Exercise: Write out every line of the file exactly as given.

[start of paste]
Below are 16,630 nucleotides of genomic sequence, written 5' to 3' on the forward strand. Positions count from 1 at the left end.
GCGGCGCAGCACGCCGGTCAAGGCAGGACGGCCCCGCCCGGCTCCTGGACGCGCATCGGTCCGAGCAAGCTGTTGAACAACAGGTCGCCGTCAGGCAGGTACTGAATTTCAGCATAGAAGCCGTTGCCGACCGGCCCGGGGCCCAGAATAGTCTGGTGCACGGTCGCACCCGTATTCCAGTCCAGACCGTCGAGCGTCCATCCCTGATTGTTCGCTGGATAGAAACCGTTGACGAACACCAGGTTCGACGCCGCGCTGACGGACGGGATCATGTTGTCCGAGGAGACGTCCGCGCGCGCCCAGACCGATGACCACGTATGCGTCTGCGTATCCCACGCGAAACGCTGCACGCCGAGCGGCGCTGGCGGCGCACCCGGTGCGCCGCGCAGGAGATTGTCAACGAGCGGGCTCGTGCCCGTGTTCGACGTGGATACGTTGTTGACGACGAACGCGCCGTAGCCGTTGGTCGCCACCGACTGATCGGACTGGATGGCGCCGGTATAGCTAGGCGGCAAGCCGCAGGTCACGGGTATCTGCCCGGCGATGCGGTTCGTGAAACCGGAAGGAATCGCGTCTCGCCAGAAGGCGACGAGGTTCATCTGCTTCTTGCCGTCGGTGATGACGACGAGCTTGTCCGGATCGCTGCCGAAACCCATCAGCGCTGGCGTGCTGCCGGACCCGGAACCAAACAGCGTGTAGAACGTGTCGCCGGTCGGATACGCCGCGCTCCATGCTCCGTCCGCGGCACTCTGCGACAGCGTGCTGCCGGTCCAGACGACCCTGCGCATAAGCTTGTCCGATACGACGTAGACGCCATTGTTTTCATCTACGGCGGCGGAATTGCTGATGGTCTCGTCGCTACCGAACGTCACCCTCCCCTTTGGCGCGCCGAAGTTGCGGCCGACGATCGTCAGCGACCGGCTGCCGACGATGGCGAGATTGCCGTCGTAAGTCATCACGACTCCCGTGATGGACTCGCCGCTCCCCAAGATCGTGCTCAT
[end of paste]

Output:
Below are 16,630 nucleotides of genomic sequence, written 5' to 3' on the forward strand. Positions count from 1 at the left end.
GCGGCGCAGCACGCCGGTCAAGGCAGGACGGCCCCGCCCGGCTCCTGGACGCGCATCGGTCCGAGCAAGCTGTTGAACAACAGGTCGCCGTCAGGCAGGTACTGAATTTCAGCATAGAAGCCGTTGCCGACCGGCCCGGGGCCCAGAATAGTCTGGTGCACGGTCGCACCCGTATTCCAGTCCAGACCGTCGAGCGTCCATCCCTGATTGTTCGCTGGATAGAAACCGTTGACGAACACCAGGTTCGACGCCGCGCTGACGGACGGGATCATGTTGTCCGAGGAGACGTCCGCGCGCGCCCAGACCGATGACCACGTATGCGTCTGCGTATCCCACGCGAAACGCTGCACGCCGAGCGGCGCTGGCGGCGCACCCGGTGCGCCGCGCAGGAGATTGTCAACGAGCGGGCTCGTGCCCGTGTTCGACGTGGATACGTTGTTGACGACGAACGCGCCGTAGCCGTTGGTCGCCACCGACTGATCGGACTGGATGGCGCCGGTATAGCTAGGCGGCAAGCCGCAGGTCACGGGTATCTGCCCGGCGATGCGGTTCGTGAAACCGGAAGGAATCGCGTCTCGCCAGAAGGCGACGAGGTTCATCTGCTTCTTGCCGTCGGTGATGACGACGAGCTTGTCCGGATCGCTGCCGAAACCCATCAGCGCTGGCGTGCTGCCGGACCCGGAACCAAACAGCGTGTAGAACGTGTCGCCGGTCGGATACGCCGCGCTCCATGCTCCGTCCGCGGCACTCTGCGACAGCGTGCTGCCGGTCCAGACGACCCTGCGCATAAGCTTGTCCGATACGACGTAGACGCCATTGTTTTCATCTACGGCGGCGGAATTGCTGATGGTCTCGTCGCTACCGAACGTCACCCTCCCCTTTGGCGCGCCGAAGTTGCGGCCGACGATCGTCAGCGACCGGCTGCCGACGATGGCGAGATTGCCGTCGTAAGTCATCACGACTCCCGTGATGGACTCGCCGCTCCCCAAGATCGTGCTCAT